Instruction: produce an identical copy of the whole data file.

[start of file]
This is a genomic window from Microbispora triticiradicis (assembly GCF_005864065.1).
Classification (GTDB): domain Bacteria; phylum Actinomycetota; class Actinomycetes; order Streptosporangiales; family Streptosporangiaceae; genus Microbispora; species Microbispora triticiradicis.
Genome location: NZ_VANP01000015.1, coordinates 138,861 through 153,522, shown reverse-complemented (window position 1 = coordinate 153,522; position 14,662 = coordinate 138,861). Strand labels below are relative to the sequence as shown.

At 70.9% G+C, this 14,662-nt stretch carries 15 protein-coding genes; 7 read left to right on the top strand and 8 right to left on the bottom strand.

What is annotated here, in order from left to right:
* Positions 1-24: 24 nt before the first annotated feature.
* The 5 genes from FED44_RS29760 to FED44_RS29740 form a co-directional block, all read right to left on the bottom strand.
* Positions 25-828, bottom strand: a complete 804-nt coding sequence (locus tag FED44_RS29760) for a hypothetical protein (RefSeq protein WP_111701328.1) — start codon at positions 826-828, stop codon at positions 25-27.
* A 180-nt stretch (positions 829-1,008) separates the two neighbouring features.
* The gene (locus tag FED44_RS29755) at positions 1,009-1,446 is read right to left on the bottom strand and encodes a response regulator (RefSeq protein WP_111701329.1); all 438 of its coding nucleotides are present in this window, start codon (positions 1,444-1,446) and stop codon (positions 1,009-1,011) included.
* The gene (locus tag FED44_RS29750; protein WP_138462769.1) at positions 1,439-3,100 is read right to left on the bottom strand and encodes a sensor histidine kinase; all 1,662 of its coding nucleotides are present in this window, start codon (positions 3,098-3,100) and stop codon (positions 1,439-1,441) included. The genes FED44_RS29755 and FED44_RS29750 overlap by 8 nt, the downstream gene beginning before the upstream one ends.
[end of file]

This is a genomic window from Microbispora triticiradicis (assembly GCF_005864065.1).
Classification (GTDB): domain Bacteria; phylum Actinomycetota; class Actinomycetes; order Streptosporangiales; family Streptosporangiaceae; genus Microbispora; species Microbispora triticiradicis.
Genome location: NZ_VANP01000015.1, coordinates 138,861 through 153,522, shown reverse-complemented (window position 1 = coordinate 153,522; position 14,662 = coordinate 138,861). Strand labels below are relative to the sequence as shown.

At 70.9% G+C, this 14,662-nt stretch carries 15 protein-coding genes; 7 read left to right on the top strand and 8 right to left on the bottom strand.

What is annotated here, in order from left to right:
* Positions 1-24: 24 nt before the first annotated feature.
* The 5 genes from FED44_RS29760 to FED44_RS29740 form a co-directional block, all read right to left on the bottom strand.
* Positions 25-828, bottom strand: a complete 804-nt coding sequence (locus tag FED44_RS29760) for a hypothetical protein (RefSeq protein WP_111701328.1) — start codon at positions 826-828, stop codon at positions 25-27.
* A 180-nt stretch (positions 829-1,008) separates the two neighbouring features.
* The gene (locus tag FED44_RS29755) at positions 1,009-1,446 is read right to left on the bottom strand and encodes a response regulator (RefSeq protein WP_111701329.1); all 438 of its coding nucleotides are present in this window, start codon (positions 1,444-1,446) and stop codon (positions 1,009-1,011) included.
* The gene (locus tag FED44_RS29750; protein WP_138462769.1) at positions 1,439-3,100 is read right to left on the bottom strand and encodes a sensor histidine kinase; all 1,662 of its coding nucleotides are present in this window, start codon (positions 3,098-3,100) and stop codon (positions 1,439-1,441) included. The genes FED44_RS29755 and FED44_RS29750 overlap by 8 nt, the downstream gene beginning before the upstream one ends.